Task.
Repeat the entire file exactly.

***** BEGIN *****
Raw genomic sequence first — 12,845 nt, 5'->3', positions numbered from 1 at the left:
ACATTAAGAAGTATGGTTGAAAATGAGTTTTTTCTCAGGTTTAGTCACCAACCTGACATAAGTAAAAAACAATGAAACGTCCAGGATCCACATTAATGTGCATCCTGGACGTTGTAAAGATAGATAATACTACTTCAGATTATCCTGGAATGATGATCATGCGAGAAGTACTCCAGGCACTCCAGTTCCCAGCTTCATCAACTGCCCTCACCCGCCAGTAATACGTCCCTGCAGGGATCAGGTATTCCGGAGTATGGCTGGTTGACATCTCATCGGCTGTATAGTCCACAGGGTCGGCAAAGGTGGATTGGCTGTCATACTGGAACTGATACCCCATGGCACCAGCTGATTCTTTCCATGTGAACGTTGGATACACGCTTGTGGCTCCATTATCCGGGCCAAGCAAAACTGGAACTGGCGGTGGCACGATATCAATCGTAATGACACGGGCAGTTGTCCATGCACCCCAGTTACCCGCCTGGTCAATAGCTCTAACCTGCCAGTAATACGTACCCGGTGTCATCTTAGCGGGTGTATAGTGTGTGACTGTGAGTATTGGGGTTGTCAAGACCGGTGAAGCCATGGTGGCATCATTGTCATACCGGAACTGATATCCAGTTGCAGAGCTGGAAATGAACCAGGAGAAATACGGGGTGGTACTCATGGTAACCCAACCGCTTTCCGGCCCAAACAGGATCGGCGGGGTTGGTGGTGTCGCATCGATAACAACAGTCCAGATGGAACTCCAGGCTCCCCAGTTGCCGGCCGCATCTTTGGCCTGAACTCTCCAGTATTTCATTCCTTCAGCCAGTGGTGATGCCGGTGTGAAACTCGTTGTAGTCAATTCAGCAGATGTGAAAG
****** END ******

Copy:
Raw genomic sequence first — 12,845 nt, 5'->3', positions numbered from 1 at the left:
ACATTAAGAAGTATGGTTGAAAATGAGTTTTTTCTCAGGTTTAGTCACCAACCTGACATAAGTAAAAAACAATGAAACGTCCAGGATCCACATTAATGTGCATCCTGGACGTTGTAAAGATAGATAATACTACTTCAGATTATCCTGGAATGATGATCATGCGAGAAGTACTCCAGGCACTCCAGTTCCCAGCTTCATCAACTGCCCTCACCCGCCAGTAATACGTCCCTGCAGGGATCAGGTATTCCGGAGTATGGCTGGTTGACATCTCATCGGCTGTATAGTCCACAGGGTCGGCAAAGGTGGATTGGCTGTCATACTGGAACTGATACCCCATGGCACCAGCTGATTCTTTCCATGTGAACGTTGGATACACGCTTGTGGCTCCATTATCCGGGCCAAGCAAAACTGGAACTGGCGGTGGCACGATATCAATCGTAATGACACGGGCAGTTGTCCATGCACCCCAGTTACCCGCCTGGTCAATAGCTCTAACCTGCCAGTAATACGTACCCGGTGTCATCTTAGCGGGTGTATAGTGTGTGACTGTGAGTATTGGGGTTGTCAAGACCGGTGAAGCCATGGTGGCATCATTGTCATACCGGAACTGATATCCAGTTGCAGAGCTGGAAATGAACCAGGAGAAATACGGGGTGGTACTCATGGTAACCCAACCGCTTTCCGGCCCAAACAGGATCGGCGGGGTTGGTGGTGTCGCATCGATAACAACAGTCCAGATGGAACTCCAGGCTCCCCAGTTGCCGGCCGCATCTTTGGCCTGAACTCTCCAGTATTTCATTCCTTCAGCCAGTGGTGATGCCGGTGTGAAACTCGTTGTAGTCAATTCAGCAGATGTGAAAG